The 1944 comedy musical "Cover Girl" had everything, including leading stars in Gene Kelly and Rita Hayworth. Hayworth portrayed a chorus girl who finds stardom and Kelly co-stars as her boyfriend. "Long Ago (and Far Away)" is the most popular number from the film, sung by Kelly and Hayworth's characters, albeit with the latter dubbed by singer Martha Mears. The song hasn't lasted through the decades, but it was heavily covered throughout the 1940s by artists like Bing Crosby and Jo Stafford.

Woody Allen's most famous film, the Oscar-winning "Annie Hall," had a memorable sequence in which Diane Keaton's character (the eponymous Annie Hall) performs the popular 1940s song "Seems Like Old Times" for an audience. Keaton won Best Actress at the Oscars, and the song was repopularized by its inclusion in the film.

Writer-director Mel Brooks generally includes comedic musical numbers in his films, and one of the earliest and most famous examples is featured in the 1974 film "Young Frankenstein." Frankenstein (Gene Wilder) and his monster (Peter Boyle) sing and tap dance to the classic song "Puttin' on the Ritz," with the monster hilariously shouting incoherent words while Wilder's Frankenstein mostly plays it straight. In the film, the performance doesn't end well, but real-life audiences found the scene quite memorable and funny.

One of the many iconic numbers from Rodgers and Hammerstein's classic musical "The Sound of Music" has the character of Maria, played by Julie Andrews, teach the von Trapp children about the musical scale using mnemonic devices. The film version of the song finds Maria and the children riding their bikes and frolicking through Salzburg, with the song getting a reprise later in the movie. The song gained a life of its own, and even now it's often used as a fun tool for musical education.

The iconic climax of the film "Dirty Dancing" features Patrick Swayze and Jennifer Grey dancing to the Frank Previte-written song "(I've Had) The Time of My Life," which itself became a pop culture phenomenon. The song was written for the movie and featured a Grammy-winning duet between Bill Medley and Jennifer Warnes. It went on to win the Oscar for Best Original Song. "Dirty Dancing" is parodied to this day, with "The Time of My Life" almost always accompanying said parodies.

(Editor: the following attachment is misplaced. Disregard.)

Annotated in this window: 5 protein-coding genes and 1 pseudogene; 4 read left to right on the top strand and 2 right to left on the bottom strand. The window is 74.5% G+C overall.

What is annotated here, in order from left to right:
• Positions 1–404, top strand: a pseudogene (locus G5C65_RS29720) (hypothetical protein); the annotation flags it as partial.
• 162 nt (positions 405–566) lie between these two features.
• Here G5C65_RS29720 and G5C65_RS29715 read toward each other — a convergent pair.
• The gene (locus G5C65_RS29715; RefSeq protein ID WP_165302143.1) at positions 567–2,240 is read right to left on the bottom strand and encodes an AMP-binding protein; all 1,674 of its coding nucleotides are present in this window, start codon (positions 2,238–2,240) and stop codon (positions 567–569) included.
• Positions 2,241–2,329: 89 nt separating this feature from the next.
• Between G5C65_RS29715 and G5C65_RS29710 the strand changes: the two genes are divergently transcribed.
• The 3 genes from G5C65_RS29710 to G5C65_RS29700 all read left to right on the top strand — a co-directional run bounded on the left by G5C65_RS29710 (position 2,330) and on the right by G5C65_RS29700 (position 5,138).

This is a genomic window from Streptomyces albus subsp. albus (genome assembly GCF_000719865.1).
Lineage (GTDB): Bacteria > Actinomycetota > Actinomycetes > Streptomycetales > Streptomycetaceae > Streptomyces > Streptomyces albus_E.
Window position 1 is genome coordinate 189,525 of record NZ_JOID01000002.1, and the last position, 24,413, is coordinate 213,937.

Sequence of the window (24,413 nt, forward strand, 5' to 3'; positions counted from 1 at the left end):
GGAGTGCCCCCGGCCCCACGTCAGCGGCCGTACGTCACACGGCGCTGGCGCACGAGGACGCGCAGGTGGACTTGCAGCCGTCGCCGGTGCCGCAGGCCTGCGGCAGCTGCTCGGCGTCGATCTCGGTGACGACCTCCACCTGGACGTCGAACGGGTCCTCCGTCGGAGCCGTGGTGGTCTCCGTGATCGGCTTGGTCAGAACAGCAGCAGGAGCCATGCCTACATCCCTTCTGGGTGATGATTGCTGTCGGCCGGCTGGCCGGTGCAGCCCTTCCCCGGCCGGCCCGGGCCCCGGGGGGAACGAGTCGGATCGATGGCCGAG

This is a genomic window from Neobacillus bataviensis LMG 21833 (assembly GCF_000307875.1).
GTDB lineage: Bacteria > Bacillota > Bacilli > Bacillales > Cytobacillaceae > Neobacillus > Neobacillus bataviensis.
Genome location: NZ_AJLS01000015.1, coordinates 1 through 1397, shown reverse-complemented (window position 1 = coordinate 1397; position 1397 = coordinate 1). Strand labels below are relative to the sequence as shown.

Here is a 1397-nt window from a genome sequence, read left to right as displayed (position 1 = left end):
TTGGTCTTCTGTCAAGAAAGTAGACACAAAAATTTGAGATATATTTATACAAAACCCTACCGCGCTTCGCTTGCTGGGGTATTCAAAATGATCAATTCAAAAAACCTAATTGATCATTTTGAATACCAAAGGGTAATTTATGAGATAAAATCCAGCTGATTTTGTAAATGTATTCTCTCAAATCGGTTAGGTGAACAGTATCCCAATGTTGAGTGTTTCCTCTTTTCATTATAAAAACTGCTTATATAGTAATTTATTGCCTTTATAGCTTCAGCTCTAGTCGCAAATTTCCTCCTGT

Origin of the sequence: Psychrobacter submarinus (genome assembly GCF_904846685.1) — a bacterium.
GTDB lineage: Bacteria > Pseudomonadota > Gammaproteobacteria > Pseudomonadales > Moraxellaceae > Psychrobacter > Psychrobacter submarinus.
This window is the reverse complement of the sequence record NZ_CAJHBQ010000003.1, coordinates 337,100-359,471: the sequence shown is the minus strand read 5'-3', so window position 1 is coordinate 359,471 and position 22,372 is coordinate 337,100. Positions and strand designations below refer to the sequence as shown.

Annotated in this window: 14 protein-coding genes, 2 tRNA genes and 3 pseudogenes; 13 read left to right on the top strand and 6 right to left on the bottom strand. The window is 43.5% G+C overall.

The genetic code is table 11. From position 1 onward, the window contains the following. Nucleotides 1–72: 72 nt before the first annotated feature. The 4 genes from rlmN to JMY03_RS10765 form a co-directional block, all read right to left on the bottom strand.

The song "Come What May" has a somewhat serendipitous history within the filmography of director Baz Luhrmann; while originally intended for his film "Romeo + Juliet," the song eventually found its way into "Moulin Rouge!" Not only did the song become a hit, but it holds importance to the film's story and characters. It serves as the romantic theme between the characters played by Ewan McGregor and Nicole Kidman, with the two using the song to declare their love for one another.

Most popular songs to come out of 1940s Hollywood were showstoppers that carried a sense of optimism, but the 1946 film "Gilda," starring Rita Hayworth, had a bit of a darker edge. The titular character of Gilda sings the song "Put the Blame on Mame," which connects the titular character to some of the most destructive and cataclysmic disasters in American history, like the Great Chicago Fire of 1871. The song helps characterize Hayworth as a femme fatale, even though singer Anita Ellis dubbed over Hayworth's voice for the song.

After terrifying the denizens of Munchkinland and the Emerald City, the Wicked Witch of the West is finally defeated by Dorothy (Judy Garland) and friends. Immediately after, the Munchkins burst into song to spread the news. The ensuing tune is just one of the many iconic songs and sequences from the film, which is already full of such popular characters and scenes. Even today, the song is used by the general public to express distaste for anyone who has been recently defeated.

Robert Altman's epic film "Nashville" featured a number of different characters and vantage points depicting the country and gospel music scenes, with the film leading up to a gala concert. "I'm Easy" was written and performed by actor Keith Carradine, who performs the song in character and leads several different women to believe that the performance was for them. "I'm Easy" won the Oscar for Best Original Song in 1976 and continued to be a hit that year.

The comedy "Arthur" focused on a drunken New York billionaire who falls in love with an ordinary girl, even though he is promised to someone else via an arranged marriage. With the lyrics "When you get caught between the moon and New York City," the theme song from Christopher Cross summed up the character and the personality of the title character. The song was covered by Fitz and the Tantrums when the film was remade in 2011.

The centerpiece of not only the film "9 to 5," but also one of Dolly Parton's top albums. The song "9 to 5" helped skyrocket the singer to national fame. She also stars in the film, which focuses on three women outwitting their sexist and egotistical boss. The fast and catchy theme song quickly hit the Billboard Country Chart and was nominated for an Academy Award. It's experiencing something of a modern resurgence in 2020 as a popular theme for Tik Tok creators.